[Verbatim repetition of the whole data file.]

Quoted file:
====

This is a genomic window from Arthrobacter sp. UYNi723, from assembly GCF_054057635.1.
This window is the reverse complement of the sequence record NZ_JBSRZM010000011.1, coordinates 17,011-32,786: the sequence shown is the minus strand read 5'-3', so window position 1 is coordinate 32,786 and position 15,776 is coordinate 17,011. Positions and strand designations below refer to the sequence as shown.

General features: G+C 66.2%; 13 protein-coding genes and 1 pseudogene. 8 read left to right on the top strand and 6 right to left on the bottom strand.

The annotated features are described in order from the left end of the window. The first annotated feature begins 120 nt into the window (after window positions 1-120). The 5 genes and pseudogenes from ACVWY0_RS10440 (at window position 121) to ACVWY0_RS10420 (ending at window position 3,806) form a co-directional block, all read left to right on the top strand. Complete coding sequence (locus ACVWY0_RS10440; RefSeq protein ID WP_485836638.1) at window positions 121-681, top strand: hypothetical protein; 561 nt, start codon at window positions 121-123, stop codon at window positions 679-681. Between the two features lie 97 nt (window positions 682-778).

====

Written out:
This is a genomic window from Arthrobacter sp. UYNi723, from assembly GCF_054057635.1.
This window is the reverse complement of the sequence record NZ_JBSRZM010000011.1, coordinates 17,011-32,786: the sequence shown is the minus strand read 5'-3', so window position 1 is coordinate 32,786 and position 15,776 is coordinate 17,011. Positions and strand designations below refer to the sequence as shown.

General features: G+C 66.2%; 13 protein-coding genes and 1 pseudogene. 8 read left to right on the top strand and 6 right to left on the bottom strand.

The annotated features are described in order from the left end of the window. The first annotated feature begins 120 nt into the window (after window positions 1-120). The 5 genes and pseudogenes from ACVWY0_RS10440 (at window position 121) to ACVWY0_RS10420 (ending at window position 3,806) form a co-directional block, all read left to right on the top strand. Complete coding sequence (locus ACVWY0_RS10440; RefSeq protein ID WP_485836638.1) at window positions 121-681, top strand: hypothetical protein; 561 nt, start codon at window positions 121-123, stop codon at window positions 679-681. Between the two features lie 97 nt (window positions 682-778).